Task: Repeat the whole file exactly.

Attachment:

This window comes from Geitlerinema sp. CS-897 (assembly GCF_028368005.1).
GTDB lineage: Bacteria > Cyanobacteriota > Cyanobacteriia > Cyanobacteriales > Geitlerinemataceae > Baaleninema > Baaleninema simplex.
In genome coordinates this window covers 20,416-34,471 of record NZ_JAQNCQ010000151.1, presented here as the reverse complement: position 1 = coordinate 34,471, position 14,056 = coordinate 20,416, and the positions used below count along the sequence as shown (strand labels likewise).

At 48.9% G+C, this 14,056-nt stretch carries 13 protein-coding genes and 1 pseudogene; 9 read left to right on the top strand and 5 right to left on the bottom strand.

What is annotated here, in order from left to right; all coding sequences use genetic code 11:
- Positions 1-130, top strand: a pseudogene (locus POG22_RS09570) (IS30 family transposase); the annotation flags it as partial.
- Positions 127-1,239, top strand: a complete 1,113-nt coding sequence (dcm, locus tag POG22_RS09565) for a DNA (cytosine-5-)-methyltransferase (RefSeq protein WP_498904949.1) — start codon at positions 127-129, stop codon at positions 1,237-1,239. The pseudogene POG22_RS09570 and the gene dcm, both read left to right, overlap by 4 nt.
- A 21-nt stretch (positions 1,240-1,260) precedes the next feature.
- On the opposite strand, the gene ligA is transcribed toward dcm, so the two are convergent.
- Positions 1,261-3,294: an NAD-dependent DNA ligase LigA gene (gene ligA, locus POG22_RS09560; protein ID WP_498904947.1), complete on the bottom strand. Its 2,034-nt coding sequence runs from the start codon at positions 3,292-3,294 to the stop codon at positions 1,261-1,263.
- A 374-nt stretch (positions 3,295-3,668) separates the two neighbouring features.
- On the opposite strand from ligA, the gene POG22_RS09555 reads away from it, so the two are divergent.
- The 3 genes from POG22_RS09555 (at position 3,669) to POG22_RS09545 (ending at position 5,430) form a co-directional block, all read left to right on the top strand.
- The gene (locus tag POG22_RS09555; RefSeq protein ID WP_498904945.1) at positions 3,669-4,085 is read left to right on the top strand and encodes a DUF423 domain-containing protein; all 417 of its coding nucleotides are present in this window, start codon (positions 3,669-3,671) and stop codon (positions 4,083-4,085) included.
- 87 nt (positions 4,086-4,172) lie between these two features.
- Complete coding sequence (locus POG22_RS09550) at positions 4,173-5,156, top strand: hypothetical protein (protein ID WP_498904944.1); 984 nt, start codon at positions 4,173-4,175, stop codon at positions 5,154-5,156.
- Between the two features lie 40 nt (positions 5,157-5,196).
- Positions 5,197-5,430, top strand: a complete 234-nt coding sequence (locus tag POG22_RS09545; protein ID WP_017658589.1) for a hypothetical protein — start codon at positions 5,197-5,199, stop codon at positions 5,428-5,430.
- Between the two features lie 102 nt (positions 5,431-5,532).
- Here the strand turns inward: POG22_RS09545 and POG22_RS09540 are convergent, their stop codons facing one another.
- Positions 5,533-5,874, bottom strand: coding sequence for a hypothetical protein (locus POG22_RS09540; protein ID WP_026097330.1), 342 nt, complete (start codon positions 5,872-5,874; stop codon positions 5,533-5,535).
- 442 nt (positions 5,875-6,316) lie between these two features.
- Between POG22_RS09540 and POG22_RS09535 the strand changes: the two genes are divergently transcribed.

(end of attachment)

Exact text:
This window comes from Geitlerinema sp. CS-897 (assembly GCF_028368005.1).
GTDB lineage: Bacteria > Cyanobacteriota > Cyanobacteriia > Cyanobacteriales > Geitlerinemataceae > Baaleninema > Baaleninema simplex.
In genome coordinates this window covers 20,416-34,471 of record NZ_JAQNCQ010000151.1, presented here as the reverse complement: position 1 = coordinate 34,471, position 14,056 = coordinate 20,416, and the positions used below count along the sequence as shown (strand labels likewise).

At 48.9% G+C, this 14,056-nt stretch carries 13 protein-coding genes and 1 pseudogene; 9 read left to right on the top strand and 5 right to left on the bottom strand.

What is annotated here, in order from left to right; all coding sequences use genetic code 11:
- Positions 1-130, top strand: a pseudogene (locus POG22_RS09570) (IS30 family transposase); the annotation flags it as partial.
- Positions 127-1,239, top strand: a complete 1,113-nt coding sequence (dcm, locus tag POG22_RS09565) for a DNA (cytosine-5-)-methyltransferase (RefSeq protein WP_498904949.1) — start codon at positions 127-129, stop codon at positions 1,237-1,239. The pseudogene POG22_RS09570 and the gene dcm, both read left to right, overlap by 4 nt.
- A 21-nt stretch (positions 1,240-1,260) precedes the next feature.
- On the opposite strand, the gene ligA is transcribed toward dcm, so the two are convergent.
- Positions 1,261-3,294: an NAD-dependent DNA ligase LigA gene (gene ligA, locus POG22_RS09560; protein ID WP_498904947.1), complete on the bottom strand. Its 2,034-nt coding sequence runs from the start codon at positions 3,292-3,294 to the stop codon at positions 1,261-1,263.
- A 374-nt stretch (positions 3,295-3,668) separates the two neighbouring features.
- On the opposite strand from ligA, the gene POG22_RS09555 reads away from it, so the two are divergent.
- The 3 genes from POG22_RS09555 (at position 3,669) to POG22_RS09545 (ending at position 5,430) form a co-directional block, all read left to right on the top strand.
- The gene (locus tag POG22_RS09555; RefSeq protein ID WP_498904945.1) at positions 3,669-4,085 is read left to right on the top strand and encodes a DUF423 domain-containing protein; all 417 of its coding nucleotides are present in this window, start codon (positions 3,669-3,671) and stop codon (positions 4,083-4,085) included.
- 87 nt (positions 4,086-4,172) lie between these two features.
- Complete coding sequence (locus POG22_RS09550) at positions 4,173-5,156, top strand: hypothetical protein (protein ID WP_498904944.1); 984 nt, start codon at positions 4,173-4,175, stop codon at positions 5,154-5,156.
- Between the two features lie 40 nt (positions 5,157-5,196).
- Positions 5,197-5,430, top strand: a complete 234-nt coding sequence (locus tag POG22_RS09545; protein ID WP_017658589.1) for a hypothetical protein — start codon at positions 5,197-5,199, stop codon at positions 5,428-5,430.
- Between the two features lie 102 nt (positions 5,431-5,532).
- Here the strand turns inward: POG22_RS09545 and POG22_RS09540 are convergent, their stop codons facing one another.
- Positions 5,533-5,874, bottom strand: coding sequence for a hypothetical protein (locus POG22_RS09540; protein ID WP_026097330.1), 342 nt, complete (start codon positions 5,872-5,874; stop codon positions 5,533-5,535).
- 442 nt (positions 5,875-6,316) lie between these two features.
- Between POG22_RS09540 and POG22_RS09535 the strand changes: the two genes are divergently transcribed.